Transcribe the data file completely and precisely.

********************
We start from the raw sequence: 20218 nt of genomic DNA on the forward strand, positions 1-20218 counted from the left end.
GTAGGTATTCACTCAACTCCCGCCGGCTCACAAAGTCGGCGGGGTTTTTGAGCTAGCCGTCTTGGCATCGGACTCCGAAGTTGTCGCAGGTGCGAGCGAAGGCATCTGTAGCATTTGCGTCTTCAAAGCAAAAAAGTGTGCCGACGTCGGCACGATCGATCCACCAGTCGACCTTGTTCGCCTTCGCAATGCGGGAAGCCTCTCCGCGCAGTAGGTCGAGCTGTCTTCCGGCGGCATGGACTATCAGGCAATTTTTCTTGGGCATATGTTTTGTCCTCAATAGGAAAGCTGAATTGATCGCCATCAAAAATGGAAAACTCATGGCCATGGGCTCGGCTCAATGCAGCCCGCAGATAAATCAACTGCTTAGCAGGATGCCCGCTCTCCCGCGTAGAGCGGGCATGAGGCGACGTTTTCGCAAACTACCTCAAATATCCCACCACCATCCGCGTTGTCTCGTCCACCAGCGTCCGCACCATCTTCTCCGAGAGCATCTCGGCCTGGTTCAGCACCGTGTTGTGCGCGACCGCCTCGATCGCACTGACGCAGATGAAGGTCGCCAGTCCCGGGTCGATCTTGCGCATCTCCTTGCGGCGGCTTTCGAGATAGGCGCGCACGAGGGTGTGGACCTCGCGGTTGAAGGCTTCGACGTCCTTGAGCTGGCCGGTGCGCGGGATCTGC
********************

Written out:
We start from the raw sequence: 20218 nt of genomic DNA on the forward strand, positions 1-20218 counted from the left end.
GTAGGTATTCACTCAACTCCCGCCGGCTCACAAAGTCGGCGGGGTTTTTGAGCTAGCCGTCTTGGCATCGGACTCCGAAGTTGTCGCAGGTGCGAGCGAAGGCATCTGTAGCATTTGCGTCTTCAAAGCAAAAAAGTGTGCCGACGTCGGCACGATCGATCCACCAGTCGACCTTGTTCGCCTTCGCAATGCGGGAAGCCTCTCCGCGCAGTAGGTCGAGCTGTCTTCCGGCGGCATGGACTATCAGGCAATTTTTCTTGGGCATATGTTTTGTCCTCAATAGGAAAGCTGAATTGATCGCCATCAAAAATGGAAAACTCATGGCCATGGGCTCGGCTCAATGCAGCCCGCAGATAAATCAACTGCTTAGCAGGATGCCCGCTCTCCCGCGTAGAGCGGGCATGAGGCGACGTTTTCGCAAACTACCTCAAATATCCCACCACCATCCGCGTTGTCTCGTCCACCAGCGTCCGCACCATCTTCTCCGAGAGCATCTCGGCCTGGTTCAGCACCGTGTTGTGCGCGACCGCCTCGATCGCACTGACGCAGATGAAGGTCGCCAGTCCCGGGTCGATCTTGCGCATCTCCTTGCGGCGGCTTTCGAGATAGGCGCGCACGAGGGTGTGGACCTCGCGGTTGAAGGCTTCGACGTCCTTGAGCTGGCCGGTGCGCGGGATCTGC